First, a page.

Founded by coach Tony Moore, Hoops 4 Life works with disadvantaged young people to develop life skills such as leadership, confidence and teambuilding. They recently became a Duke of Ed Award Unit so they could formally recognise and reward the young people undertaking their life-changing program.
Hoops 4 Life started in 2005, as a way to get young people active and engaged by playing basketball. 12 years later, Hoops 4 Life has grown substantially, with over 2,000 young people having been involved in the program. Hoops 4 Life targets what founder Tony Moore describes as ‘Kids at risk’ which includes youth with mental and physical disabilities, behavioural issues, refugees, young offenders or those that are otherwise disadvantaged.
The Award is a good fit
Recently, Hoops 4 Life became a licensed Duke of Ed Award Unit, a relatively simple process as their program already incorporated the Skills, Physical Recreation and Volunteering components, so they only needed to add the Adventurous Journey component. A large part of the Hoops 4 Life program is based on developing life skills, specifically leadership skills.Tony explains, “We give them all of the fundamental skills to be a leader, and we keep rotating the leadership roles in different environments in basketball”. The volunteering component comes with a few different options for participants to complete. “We create care packages for a number of families who are disadvantaged and disengaged. We also have a homework program which a lot of the older kids can mentor and coach a young person in increasing their academic skills”.
On top of that, all of the Hoops 4 life umpires are volunteers, and finally, the physical recreation component is of course basketball.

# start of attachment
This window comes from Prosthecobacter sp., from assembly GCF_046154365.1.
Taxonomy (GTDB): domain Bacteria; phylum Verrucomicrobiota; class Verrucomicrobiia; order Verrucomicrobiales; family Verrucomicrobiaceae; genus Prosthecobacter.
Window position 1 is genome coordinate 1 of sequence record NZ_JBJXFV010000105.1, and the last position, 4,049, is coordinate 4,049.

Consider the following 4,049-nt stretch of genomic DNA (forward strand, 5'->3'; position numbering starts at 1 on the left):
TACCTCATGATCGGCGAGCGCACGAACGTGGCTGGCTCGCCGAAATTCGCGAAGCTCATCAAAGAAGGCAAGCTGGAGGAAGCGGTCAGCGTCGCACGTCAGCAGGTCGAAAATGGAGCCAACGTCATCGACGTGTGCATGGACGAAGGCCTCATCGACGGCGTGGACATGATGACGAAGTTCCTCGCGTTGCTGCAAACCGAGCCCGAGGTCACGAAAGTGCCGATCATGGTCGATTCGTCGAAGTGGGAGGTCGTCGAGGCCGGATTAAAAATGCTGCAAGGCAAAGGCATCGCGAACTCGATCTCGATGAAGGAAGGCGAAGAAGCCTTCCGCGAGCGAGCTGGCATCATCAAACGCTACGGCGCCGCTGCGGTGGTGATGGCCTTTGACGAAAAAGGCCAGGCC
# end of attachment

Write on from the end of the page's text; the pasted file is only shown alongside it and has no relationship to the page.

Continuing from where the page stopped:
Breaking the cycle of reoffending
Hoops 4 Life are currently piloting the Award program with two groups of young offenders – a group of women aged 18-24 from Adelaide Women’s Prison, and a group from the Adelaide Youth Training Centre, which is a juvenile detention facility. Hoops 4 Life works with young offenders while they are contained as well as when they have finished their sentence. Tony explains, “Making contact within the first 48 hours of their release is crucial for turning their lives around, by introducing them to a new community in an effort to stop them from reoffending.”
Achievement and formal recognition: A new concept to many of these young Australians
Tony believes that incorporating the Award program into Hoops 4 Life will value add to the program, as the young offenders can now be formally recognised and awarded for their achievements in the form of the Bronze, Silver and Gold Awards. “We have been advocating the program to schools and the Department of Education for quite some time, and even though schools vouch that there’s a huge improvement in the young people who were attending Hoops 4 Life, there was nothing substantiating that”. Tony goes on to explain that running the Award provides the answer to that problem; “The Duke of Ed was the answer to all of the extra things that we wanted to achieve for our young people…it was just value adding to everything that we were already doing. It streamlined some of our process and reporting so that it shows the level of commitment some people are giving other than just our word”.
Tony can already see that introducing the Award program into Hoops 4 Life is having a positive impact particularly with young offenders “a couple of young men who are in custody for two years are really excited to be doing their Gold Award”.
More information about HOOPS 4 LIFE is available at http://www.hoops4life.com.au/